Adolescent blunt solid organ injury: Differences in management strategies and outcomes between pediatric and adult trauma centers

Am J Surg. 2022 Jul;224(1 Pt A):13-17. doi: 10.1016/j.amjsurg.2022.02.054. Epub 2022 Feb 21.


Background: Adolescents with blunt solid organ injuries (BSOI) are cared for at both pediatric trauma centers (PTC) and adult trauma centers (ATC). Over the past decade, treatment strategies have shifted towards non-operative management with reported favorable outcomes. The aim of this study was to compare management strategies and outcomes between PTC and ATC.

Methods: We queried the 2016-2018 Trauma Quality Improvement Program (TQIP) datasets to identify adolescents between the ages of 16 and 19 with BSOI. Characteristics were stratified by center type (pediatric or adult) for comparative analyses. Separate logistic regressions were used to assess the association of hospital type, location of injury, age, gender, weight, Glascow Coma Score (GCS), Injury Severity Score (ISS), and intensive care unit (ICU) admissions for outcomes of interest.

Results: Among the 3,011,310 patients enrolled in the 2016-2018 TQIP datasets, 106,892 (3.5%) had a BSOI ICD9/10 code. Of those, 9,193 (8.6%) were between 16 and 19 years of age and included in this analysis. Within this cohort, 6,073 (66.1%) were managed at an ATC and 3,120 (33.9%) were managed at a PTC. While statistically different, there were no clinically relevant differences for age, weight, and sex between groups. A significantly higher ISS and lower GCS score were observed among those admitted to ATC compared to PTC. ICU admissions were more frequent at ATC. Number of blood transfusions by 4 h after presentation were also higher among those admitted to an ATC. Despite a lower ISS and higher GCS at presentation, mortality was higher among those treated at a PTC with an odds ratio (95% confidence interval) of 2.42 (1.31-4.53). After excluding adolescents with a traumatic brain injury, a common cause of mortality among adolescent trauma patients, these differences in outcomes persisted.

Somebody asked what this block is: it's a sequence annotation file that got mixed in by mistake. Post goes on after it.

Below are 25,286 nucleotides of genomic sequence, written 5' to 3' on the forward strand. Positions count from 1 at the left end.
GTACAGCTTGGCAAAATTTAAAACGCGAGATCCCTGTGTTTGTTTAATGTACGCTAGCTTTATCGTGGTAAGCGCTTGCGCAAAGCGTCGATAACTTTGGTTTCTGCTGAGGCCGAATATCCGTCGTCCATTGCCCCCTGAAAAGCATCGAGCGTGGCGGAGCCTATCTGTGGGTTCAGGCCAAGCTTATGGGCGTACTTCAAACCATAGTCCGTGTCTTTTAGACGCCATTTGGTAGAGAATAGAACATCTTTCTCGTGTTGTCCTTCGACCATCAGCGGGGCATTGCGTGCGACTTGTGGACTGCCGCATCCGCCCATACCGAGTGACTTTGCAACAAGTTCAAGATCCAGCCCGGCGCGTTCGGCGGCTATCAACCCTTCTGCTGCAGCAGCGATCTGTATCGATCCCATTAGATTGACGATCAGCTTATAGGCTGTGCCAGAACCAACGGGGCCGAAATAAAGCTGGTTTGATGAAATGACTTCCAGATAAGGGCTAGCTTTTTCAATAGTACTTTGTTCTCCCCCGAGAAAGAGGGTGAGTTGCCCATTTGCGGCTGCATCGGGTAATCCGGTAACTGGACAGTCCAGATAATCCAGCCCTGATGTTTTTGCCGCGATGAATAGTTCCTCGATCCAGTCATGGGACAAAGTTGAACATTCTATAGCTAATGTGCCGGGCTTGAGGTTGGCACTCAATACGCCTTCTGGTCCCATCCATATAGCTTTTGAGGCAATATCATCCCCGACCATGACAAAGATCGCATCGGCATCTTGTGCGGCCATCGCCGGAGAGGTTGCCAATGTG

Conclusions: Our data suggest that adolescents with BSOI managed at a PTC are less likely to receive blood transfusions by 4 h of admission or be admitted to the ICU than those managed at an ATC. However, this more conservative approach may come at the expense of higher overall mortality. Further work is needed to understand these differences and determine if PTC need to be more aggressive in managing BSOI.

Keywords: Adult trauma centers; Blunt solid organ injury; Mortality; Non-operative management; Pediatric trauma centers.

MeSH terms

  • Adolescent
  • Adult
  • Child
  • Humans
  • Injury Severity Score
  • Odds Ratio
  • Retrospective Studies
  • Trauma Centers*
  • Wounds, Nonpenetrating*
  • Young Adult